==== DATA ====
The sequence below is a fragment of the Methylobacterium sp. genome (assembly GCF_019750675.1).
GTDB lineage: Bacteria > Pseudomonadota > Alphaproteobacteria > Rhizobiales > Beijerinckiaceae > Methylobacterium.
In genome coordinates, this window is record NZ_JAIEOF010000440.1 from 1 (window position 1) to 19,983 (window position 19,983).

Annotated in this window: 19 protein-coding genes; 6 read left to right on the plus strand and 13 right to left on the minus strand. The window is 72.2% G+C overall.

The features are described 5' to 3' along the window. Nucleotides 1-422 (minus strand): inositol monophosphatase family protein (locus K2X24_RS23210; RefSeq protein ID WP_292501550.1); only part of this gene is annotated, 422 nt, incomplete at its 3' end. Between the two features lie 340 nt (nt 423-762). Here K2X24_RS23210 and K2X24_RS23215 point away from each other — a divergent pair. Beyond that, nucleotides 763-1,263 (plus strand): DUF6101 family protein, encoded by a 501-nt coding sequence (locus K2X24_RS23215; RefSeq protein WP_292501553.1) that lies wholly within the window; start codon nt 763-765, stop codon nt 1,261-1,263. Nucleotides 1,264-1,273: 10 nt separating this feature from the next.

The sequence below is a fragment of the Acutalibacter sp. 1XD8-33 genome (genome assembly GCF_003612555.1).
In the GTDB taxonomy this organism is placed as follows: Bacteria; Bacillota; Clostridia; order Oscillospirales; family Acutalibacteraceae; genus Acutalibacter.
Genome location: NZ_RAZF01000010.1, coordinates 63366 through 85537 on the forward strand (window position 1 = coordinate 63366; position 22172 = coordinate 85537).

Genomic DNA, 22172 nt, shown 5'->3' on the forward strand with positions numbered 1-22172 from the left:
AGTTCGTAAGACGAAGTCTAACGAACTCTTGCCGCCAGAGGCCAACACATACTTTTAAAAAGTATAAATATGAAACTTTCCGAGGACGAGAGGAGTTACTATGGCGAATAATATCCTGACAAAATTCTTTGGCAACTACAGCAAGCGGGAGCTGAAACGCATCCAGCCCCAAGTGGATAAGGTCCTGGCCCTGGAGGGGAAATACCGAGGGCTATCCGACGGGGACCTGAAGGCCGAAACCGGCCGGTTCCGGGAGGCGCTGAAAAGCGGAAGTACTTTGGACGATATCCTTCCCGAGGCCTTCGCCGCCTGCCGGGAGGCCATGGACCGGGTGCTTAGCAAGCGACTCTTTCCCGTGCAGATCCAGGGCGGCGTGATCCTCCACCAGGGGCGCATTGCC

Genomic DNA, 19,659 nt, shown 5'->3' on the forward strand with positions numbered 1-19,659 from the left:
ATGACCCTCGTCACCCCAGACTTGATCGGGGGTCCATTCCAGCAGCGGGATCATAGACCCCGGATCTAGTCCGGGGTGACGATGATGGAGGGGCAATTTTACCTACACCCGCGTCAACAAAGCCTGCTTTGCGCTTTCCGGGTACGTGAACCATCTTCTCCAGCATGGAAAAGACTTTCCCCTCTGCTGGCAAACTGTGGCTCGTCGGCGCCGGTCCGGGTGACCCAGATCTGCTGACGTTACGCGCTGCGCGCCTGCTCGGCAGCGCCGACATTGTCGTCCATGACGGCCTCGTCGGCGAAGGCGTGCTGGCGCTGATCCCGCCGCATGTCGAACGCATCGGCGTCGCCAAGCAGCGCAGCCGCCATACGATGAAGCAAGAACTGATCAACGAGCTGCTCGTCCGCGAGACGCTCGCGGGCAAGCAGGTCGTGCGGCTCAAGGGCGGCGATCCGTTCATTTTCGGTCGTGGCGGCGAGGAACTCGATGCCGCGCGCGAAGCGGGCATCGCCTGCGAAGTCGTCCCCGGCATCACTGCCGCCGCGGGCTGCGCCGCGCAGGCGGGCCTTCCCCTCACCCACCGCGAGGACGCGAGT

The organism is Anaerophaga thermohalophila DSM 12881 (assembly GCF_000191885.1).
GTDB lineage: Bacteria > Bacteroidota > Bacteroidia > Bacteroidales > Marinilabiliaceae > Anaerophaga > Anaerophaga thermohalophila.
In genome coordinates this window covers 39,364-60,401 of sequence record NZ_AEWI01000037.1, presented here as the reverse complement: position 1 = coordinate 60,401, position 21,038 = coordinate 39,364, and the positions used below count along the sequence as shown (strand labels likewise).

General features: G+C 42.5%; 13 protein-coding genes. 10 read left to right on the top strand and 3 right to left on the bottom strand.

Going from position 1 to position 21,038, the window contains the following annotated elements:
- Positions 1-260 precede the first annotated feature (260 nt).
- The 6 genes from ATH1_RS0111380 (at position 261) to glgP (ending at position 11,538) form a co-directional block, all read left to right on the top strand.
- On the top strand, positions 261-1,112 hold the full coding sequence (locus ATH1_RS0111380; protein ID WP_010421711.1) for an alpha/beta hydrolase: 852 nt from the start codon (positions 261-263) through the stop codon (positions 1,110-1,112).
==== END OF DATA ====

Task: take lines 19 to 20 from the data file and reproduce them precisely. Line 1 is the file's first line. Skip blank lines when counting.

- The 6 genes from ATH1_RS0111380 (at position 261) to glgP (ending at position 11,538) form a co-directional block, all read left to right on the top strand.
- On the top strand, positions 261-1,112 hold the full coding sequence (locus ATH1_RS0111380; protein ID WP_010421711.1) for an alpha/beta hydrolase: 852 nt from the start codon (positions 261-263) through the stop codon (positions 1,110-1,112).